Dec 5, 2002
Australia's parliament gave the green light on Thursday to medical research on human embryos after the upper house Senate agreed to impose strict guidelines on research and limit the stem cell lines which can be used.
The Senate passed the law in a rare conscience vote with the support of 45 legislators, while 26 opposed the controversial bill to allow stem cells to be taken from about 70,000 spare embryos created for in-vitro fertility treatment.
The lower House of Representatives had approved the bill in September.
It is now up to Australia's six states to draw up and pass legislation based on the federal blueprint, because health policy is a state responsibility.
Health Minister Kay Patterson said the legislation as passed allows the donors of embryos to decide whether to donate those embryos for research.
"If a lot of people have concerns, there will be very few embryos on which to do research, that will be the test," she told reporters.
Embryonic stem cell research has become one of the most emotive and hotly debated issues in Australia's parliament since a state's euthanasia laws were vetoed in the mid-1990s.
Because of the controversy, party leaders allowed members in both houses to vote by conscience rather than on party lines.
Advocates believe this research could help find cures for a range of diseases. Opponents argue that it is tantamount to killing a human being since the embryo will die in the process.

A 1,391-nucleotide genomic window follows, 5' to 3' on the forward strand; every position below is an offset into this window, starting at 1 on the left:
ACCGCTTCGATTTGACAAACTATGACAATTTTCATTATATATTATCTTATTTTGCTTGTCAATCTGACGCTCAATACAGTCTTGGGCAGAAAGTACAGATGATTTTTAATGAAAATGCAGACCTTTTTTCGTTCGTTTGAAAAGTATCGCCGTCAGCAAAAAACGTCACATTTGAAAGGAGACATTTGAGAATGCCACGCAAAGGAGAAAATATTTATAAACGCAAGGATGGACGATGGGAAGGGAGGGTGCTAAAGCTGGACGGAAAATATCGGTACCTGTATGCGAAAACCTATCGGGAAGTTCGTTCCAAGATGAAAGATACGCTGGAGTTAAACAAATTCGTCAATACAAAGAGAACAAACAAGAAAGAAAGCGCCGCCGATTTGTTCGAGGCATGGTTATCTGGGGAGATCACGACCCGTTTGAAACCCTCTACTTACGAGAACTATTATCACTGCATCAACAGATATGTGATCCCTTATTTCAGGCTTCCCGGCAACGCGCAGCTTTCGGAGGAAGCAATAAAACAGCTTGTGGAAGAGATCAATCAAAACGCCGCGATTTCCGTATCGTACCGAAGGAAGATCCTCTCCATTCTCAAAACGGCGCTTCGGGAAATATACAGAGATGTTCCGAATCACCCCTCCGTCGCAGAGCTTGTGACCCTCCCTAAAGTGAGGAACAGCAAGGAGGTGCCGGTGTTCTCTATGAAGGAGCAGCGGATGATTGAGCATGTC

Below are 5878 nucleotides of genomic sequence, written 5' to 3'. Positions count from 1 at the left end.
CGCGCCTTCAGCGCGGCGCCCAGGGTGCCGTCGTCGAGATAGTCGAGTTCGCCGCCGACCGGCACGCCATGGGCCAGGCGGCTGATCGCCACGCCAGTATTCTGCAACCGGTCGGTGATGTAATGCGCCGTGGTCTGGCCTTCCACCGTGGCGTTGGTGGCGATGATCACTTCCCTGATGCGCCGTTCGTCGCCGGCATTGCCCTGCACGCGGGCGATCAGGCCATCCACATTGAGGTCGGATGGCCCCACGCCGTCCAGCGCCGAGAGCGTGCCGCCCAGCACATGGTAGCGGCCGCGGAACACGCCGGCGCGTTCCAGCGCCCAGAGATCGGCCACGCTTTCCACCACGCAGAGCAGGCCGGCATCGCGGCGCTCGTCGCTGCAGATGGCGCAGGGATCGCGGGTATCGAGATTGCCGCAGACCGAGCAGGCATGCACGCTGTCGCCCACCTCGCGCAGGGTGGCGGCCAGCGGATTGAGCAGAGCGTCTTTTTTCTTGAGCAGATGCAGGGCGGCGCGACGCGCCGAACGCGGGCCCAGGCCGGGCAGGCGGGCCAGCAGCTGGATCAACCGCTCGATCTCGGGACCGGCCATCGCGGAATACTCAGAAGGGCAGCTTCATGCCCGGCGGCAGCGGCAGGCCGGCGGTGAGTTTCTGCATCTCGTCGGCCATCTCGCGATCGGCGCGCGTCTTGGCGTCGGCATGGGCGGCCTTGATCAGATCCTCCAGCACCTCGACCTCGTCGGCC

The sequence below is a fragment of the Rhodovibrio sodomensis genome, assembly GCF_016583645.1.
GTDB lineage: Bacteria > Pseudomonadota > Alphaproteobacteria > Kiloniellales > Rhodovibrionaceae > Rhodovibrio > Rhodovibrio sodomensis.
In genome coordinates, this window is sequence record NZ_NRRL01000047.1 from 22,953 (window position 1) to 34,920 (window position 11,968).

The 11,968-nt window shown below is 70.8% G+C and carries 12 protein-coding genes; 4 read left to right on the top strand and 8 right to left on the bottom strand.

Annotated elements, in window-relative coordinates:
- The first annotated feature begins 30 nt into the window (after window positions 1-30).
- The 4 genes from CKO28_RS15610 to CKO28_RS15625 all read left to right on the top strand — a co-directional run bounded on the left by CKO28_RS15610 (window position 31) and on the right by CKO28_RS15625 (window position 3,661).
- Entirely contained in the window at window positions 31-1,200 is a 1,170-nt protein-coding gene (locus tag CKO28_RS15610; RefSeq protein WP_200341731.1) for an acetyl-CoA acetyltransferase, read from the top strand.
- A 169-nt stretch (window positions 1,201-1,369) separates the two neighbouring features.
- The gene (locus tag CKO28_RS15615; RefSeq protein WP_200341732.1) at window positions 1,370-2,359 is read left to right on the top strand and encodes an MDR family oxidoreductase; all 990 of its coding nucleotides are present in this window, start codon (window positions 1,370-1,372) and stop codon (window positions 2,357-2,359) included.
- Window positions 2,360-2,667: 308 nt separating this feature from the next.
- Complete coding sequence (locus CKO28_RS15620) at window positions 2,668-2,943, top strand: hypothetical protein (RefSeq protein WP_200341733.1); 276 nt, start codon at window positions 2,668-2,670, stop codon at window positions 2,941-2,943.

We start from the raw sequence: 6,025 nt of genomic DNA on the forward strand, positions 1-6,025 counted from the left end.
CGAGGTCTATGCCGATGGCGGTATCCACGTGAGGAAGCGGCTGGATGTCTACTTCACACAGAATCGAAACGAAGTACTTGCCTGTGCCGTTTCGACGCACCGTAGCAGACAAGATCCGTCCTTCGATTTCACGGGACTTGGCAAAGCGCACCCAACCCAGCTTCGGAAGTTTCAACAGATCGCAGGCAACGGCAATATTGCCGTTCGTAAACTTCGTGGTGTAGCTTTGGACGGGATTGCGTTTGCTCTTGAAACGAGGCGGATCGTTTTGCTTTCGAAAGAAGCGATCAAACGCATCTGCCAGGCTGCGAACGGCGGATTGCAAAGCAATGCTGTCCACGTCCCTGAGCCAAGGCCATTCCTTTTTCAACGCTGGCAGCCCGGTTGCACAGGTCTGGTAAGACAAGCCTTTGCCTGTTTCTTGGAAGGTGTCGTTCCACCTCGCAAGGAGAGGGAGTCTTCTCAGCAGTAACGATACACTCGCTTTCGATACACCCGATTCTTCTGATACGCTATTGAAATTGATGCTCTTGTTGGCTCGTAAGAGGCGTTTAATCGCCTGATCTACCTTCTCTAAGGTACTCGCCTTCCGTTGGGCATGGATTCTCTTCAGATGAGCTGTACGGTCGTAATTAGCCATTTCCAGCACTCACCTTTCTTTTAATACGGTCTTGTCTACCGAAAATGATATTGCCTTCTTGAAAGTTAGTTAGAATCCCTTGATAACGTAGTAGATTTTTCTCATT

Stem cells can transform into other types of human cell, offering the chance to regenerate damaged organs or tissue.
Adelaide-based BresaGen Ltd, a leader in stem cell research in Australia and the United States, said the law, if matched in the states, would clear the way for the company to do more of its work in Australia.
"That's obviously cost effective for us and good for Australia," BresaGen medical director Chris Juttner told Reuters.
BresaGen's shares jumped 16% to 58 cents, valuing the group at A$32 million ($18 million) after the Senate approved the bill.
NEW CELL LINES POSSIBLE
The proposed Australian law is midway between the restrictive US approach, which limits stem cell research to cell lines from embryos that have already been destroyed, and more liberal British laws that allow embryos to be created for research.
It would open the way for new cell lines to be developed in Australia, which could be used for human treatments.
"We believe there are real opportunities in deriving cell lines in Australia that don't exist in the US," Juttner said.
BresaGen is already talking to IVF clinics to collaborate on deriving new stem cell lines that could be used in treatments for people.
The Senate, which has to pass any bill before it becomes law, debated the bill for about 50 hours before cutting off discussion and forcing a vote that allowed some technical amendments to the government's legislation.
Opponents succeeded in amending the bill slightly to tighten up licensing, reporting and research on stem cells.
But proposed amendments banning the export of stem cell lines, the use
of stem cells and embryos in drug testing and the labelling of drugs or
cosmetics made after being tested on embryonic stem cells all failed.
© 2002 Reuters Ltd